Content Tagged with North America
When you expose your skin to the sun, your body makes vitamin D from the sun’s ultraviolet rays. Most people will make enough of this “sunshine vitamin”, but certain groups of people may not be getting enough from the sun or their diet – and this includes people with dark skin.
Through civic engagement, humankind has refined agricultural practices, reformed education, rebuilt communities after natural disasters, and strengthened civil society. In countries around the world, Ismaili Muslims have made their own mark on history through community involvement, voluntary service, youth education and political engagement.
Several North American-based Ismaili artists talk about what draws them to create art. They also discuss how Islamic themes and symbols influence their work, and how they use art to give expression to their personal faith interpretations while exploring cultural heritage and celebrating identity.
Across the United States and Canada, year-round programmes in various Jamatkhanas encourage critical thinking and nurture a love of reading among children. In celebration of Reading Month, TheIsmaili.org is also pleased to highlight a number of web-based tools and resources to help parents enhance their children’s literacy.
Children enter the world eager to learn, and research shows that when parents read daily to their children – especially in the first five years of their life – it promotes language acquisition, literacy development, and academic success at school. In celebration of Reading Month, TheIsmaili.org explores the experiences of many Ismaili families who read to their children.
Statistics show that although longevity today can extend well beyond the life expectancies of the past, quality of life is increasingly compromised with age, posing challenges for the elderly, their children and the community as a whole. But mindful of our obligations to our parents and grandparents, the Jamat is finding new ways to care for seniors with affection and compassion.
Professor Arif Babul is an astrophysicist whose research into the origins of the universe is just one aspect of his multi-faceted career. A Distinguished Professor at the University of Victoria, he directs the Canadian Computational Cosmology Collaboration, and is an advocate for strengthened Muslim-West relations.
Research shows that young children are not just capable of learning several languages – they are hard-wired to do so. And being multilingual has cognitive and intellectual benefits that extend beyond the basic advantage of knowing another language.
Bright colours and smiling faces abounded, as Ismailis from coast to coast came together to celebrate Mawlana Hazar Imam’s Golden Jubilee visit to Canada. These photographs capture the Jamat’s growing excitement and anticipation in the days leading up to the Darbars.
After captivating the Jamat and, in a special way, bringing the history of the Ismaili Imams so close to the Jamat during their tour of the United States, the cast and crew of ALI TO KARIM: A Tribute to the Ismaili Imams share their parting reflections and memories of what the experience was like for them."
In 2007, Nurjehan Mawani was the recipient of the UNIFEM Canada award for her work in advancing equality for women and girls. In her acceptance remarks, she discussed the role that institutional imagination can play in addressing complex societal issues.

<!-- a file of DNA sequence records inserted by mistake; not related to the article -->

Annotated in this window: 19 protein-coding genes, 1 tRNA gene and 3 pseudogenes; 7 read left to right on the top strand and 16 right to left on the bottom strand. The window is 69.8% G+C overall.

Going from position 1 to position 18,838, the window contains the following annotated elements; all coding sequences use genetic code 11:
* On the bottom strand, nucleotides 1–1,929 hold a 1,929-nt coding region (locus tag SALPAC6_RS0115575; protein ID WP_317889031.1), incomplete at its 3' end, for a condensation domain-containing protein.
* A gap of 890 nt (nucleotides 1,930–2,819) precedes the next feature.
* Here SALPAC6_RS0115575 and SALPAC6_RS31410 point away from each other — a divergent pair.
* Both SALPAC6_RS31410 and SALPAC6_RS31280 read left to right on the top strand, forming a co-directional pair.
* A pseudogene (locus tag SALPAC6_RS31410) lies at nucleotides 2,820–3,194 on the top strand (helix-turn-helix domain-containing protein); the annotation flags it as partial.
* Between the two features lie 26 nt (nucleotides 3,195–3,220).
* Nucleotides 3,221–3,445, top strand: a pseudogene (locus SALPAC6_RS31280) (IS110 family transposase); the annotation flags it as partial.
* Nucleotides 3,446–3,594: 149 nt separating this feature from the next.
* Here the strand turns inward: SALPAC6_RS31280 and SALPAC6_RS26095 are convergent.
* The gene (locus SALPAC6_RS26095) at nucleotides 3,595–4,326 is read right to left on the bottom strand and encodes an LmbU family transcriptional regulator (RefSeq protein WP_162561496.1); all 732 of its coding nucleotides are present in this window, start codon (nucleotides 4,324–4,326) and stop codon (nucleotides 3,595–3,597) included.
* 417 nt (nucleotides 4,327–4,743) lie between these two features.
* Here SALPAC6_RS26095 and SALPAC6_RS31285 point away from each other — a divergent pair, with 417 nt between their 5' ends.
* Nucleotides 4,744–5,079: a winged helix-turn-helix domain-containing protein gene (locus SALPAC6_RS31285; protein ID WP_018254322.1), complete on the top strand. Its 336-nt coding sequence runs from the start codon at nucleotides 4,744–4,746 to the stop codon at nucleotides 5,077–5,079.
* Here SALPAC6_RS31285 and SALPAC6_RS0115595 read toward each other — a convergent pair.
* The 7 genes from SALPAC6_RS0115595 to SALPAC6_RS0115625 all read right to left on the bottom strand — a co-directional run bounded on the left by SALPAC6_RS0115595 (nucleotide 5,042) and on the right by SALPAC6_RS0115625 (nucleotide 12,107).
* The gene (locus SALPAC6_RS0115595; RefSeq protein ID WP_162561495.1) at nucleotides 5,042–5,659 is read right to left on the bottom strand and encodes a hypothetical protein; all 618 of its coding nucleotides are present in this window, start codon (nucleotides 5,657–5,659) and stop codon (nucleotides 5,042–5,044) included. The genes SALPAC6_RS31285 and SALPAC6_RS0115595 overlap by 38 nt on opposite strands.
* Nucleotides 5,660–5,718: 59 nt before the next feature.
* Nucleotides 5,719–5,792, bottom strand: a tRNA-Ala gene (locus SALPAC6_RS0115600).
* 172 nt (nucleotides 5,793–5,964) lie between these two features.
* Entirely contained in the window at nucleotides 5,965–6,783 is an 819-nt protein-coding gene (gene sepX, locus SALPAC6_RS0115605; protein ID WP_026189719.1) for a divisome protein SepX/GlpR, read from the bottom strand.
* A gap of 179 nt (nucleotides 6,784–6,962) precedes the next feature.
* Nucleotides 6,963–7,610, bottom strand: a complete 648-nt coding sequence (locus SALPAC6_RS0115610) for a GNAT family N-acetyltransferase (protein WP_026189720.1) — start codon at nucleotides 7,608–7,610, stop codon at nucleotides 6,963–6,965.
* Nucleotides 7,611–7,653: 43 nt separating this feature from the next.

The Historic Cities Programme Exhibition arrived in Toronto on 16 April 2008 and was the subject of a lively panel discussion. The exhibition has already been visited by Toronto's municipal leaders, members of the architectural community and many in the wider public community.
Fifteen years ago the Ismaili Council for Canada initiated an agreement with the Province of Quebec to sponsor the migration of Afghan refugees. On 3 April, a Gala was held to commemorate this important partnership and to thank the province for welcoming the Afghan Jamat.
Six Canadian Ismailis were recently named to prestigious “Top 40 Under 40” lists for their achievements, vision, leadership and community involvement. They attribute their success to the values instilled in them as Ismaili Muslims, as well as the opportunity to thrive in the fields they love.
The Ismaili Council for the Southwestern United States in collaboration with the Museum of Fine Arts, Houston and the Asia Society, Texas hosted an educational programme featuring master calligrapher, Mohamed Zakariya.
Seniors are living longer, are more educated and have witnessed more global changes than their predecessors. Today’s elders are therefore becoming the backbone of our society as well as role models for younger generations.
Afroza and Alykhan Nanji, a dentist and doctor respectively, are raising their two children in Calgary, Canada. Like many couples with young families, they have struggled with the definition of success as they juggle commitments to their faith, family, careers and community.
A summit on diversity was held for youth at Southern Methodist University in Texas. Organised by the office of Congresswoman Johnson and the Ismaili Council for Northern Texas, it focused on contemporary questions of diversity. Students attended lectures and workshops that emphasised the importance of keeping an open-mind and fostering harmonious, pluralistic societies.
Prince Hussain Aga Khan and his wife, Princess Khaliya, attended the formal inauguration of the Aga Khan Historic Cities Programme’s (HCP) travelling exhibition at the City Hall, in Sugar Land, Texas. Running concurrently with the HCP exhibition in the USA is another international Golden Jubilee programme taking place in Canada, A Mystical Journey, which premiered in Vancouver and will travel to five Canadian cities before touring other countries. The performance of A Mystical Journey (AMJ) held in Edmonton, Alberta on 17 October 2007 was the next venue for Prince Hussain and Princess Khaliya.